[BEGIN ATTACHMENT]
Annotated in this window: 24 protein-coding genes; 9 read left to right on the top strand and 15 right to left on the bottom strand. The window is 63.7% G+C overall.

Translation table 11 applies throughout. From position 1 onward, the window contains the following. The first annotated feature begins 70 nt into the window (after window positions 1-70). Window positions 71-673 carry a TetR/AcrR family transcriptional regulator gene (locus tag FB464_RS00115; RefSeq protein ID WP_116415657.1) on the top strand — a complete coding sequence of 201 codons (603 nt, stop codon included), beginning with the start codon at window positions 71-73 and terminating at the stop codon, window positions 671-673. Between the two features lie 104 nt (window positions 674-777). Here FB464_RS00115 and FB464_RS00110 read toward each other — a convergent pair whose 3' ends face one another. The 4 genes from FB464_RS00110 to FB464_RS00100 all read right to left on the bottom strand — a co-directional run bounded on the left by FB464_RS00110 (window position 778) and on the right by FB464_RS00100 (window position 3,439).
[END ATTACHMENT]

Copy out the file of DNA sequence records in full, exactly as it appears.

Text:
Annotated in this window: 24 protein-coding genes; 9 read left to right on the top strand and 15 right to left on the bottom strand. The window is 63.7% G+C overall.

Translation table 11 applies throughout. From position 1 onward, the window contains the following. The first annotated feature begins 70 nt into the window (after window positions 1-70). Window positions 71-673 carry a TetR/AcrR family transcriptional regulator gene (locus tag FB464_RS00115; RefSeq protein ID WP_116415657.1) on the top strand — a complete coding sequence of 201 codons (603 nt, stop codon included), beginning with the start codon at window positions 71-73 and terminating at the stop codon, window positions 671-673. Between the two features lie 104 nt (window positions 674-777). Here FB464_RS00115 and FB464_RS00110 read toward each other — a convergent pair whose 3' ends face one another. The 4 genes from FB464_RS00110 to FB464_RS00100 all read right to left on the bottom strand — a co-directional run bounded on the left by FB464_RS00110 (window position 778) and on the right by FB464_RS00100 (window position 3,439).